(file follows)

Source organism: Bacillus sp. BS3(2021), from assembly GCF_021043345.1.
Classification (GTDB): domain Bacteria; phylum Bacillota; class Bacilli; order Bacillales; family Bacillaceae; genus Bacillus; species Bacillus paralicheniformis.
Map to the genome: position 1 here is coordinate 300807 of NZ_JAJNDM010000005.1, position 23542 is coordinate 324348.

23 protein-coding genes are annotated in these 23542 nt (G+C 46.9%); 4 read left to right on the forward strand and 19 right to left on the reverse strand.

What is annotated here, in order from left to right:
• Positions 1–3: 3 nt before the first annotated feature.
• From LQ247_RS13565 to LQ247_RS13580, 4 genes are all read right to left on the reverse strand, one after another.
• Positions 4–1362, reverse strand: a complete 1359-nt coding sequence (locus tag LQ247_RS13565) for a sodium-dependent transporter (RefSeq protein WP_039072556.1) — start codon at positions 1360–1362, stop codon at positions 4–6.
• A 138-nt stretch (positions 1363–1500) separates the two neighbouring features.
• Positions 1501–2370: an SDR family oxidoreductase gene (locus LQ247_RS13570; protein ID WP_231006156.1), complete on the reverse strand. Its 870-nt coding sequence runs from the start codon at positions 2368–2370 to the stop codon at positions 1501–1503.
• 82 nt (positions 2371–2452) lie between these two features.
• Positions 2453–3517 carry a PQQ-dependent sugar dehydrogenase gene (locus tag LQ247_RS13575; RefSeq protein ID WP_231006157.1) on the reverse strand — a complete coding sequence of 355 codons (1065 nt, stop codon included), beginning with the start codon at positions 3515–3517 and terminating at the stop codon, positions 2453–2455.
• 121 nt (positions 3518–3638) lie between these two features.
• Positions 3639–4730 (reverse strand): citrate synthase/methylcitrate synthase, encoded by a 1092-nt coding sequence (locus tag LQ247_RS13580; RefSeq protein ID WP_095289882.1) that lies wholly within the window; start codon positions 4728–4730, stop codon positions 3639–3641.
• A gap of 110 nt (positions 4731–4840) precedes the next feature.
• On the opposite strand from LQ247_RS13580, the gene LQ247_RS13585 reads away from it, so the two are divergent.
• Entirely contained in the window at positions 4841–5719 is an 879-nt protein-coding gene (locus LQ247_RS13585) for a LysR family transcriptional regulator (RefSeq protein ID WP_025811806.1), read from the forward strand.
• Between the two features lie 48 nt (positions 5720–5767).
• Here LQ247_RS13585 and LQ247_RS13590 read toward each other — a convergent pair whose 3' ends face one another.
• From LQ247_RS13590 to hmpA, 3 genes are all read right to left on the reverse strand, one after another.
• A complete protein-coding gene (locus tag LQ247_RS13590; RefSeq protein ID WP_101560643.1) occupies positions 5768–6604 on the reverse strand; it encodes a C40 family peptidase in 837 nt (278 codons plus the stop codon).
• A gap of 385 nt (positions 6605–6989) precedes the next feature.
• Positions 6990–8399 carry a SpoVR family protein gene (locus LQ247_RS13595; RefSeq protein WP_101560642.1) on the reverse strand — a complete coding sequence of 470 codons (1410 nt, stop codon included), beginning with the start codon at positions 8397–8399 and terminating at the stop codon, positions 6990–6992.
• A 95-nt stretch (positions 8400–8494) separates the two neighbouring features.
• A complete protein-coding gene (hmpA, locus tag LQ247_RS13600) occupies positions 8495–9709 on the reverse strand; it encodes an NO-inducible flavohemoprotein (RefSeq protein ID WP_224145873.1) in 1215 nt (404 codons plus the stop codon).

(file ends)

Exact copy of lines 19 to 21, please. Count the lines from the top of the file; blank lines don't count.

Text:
• Here LQ247_RS13585 and LQ247_RS13590 read toward each other — a convergent pair whose 3' ends face one another.
• From LQ247_RS13590 to hmpA, 3 genes are all read right to left on the reverse strand, one after another.
• A complete protein-coding gene (locus tag LQ247_RS13590; RefSeq protein ID WP_101560643.1) occupies positions 5768–6604 on the reverse strand; it encodes a C40 family peptidase in 837 nt (278 codons plus the stop codon).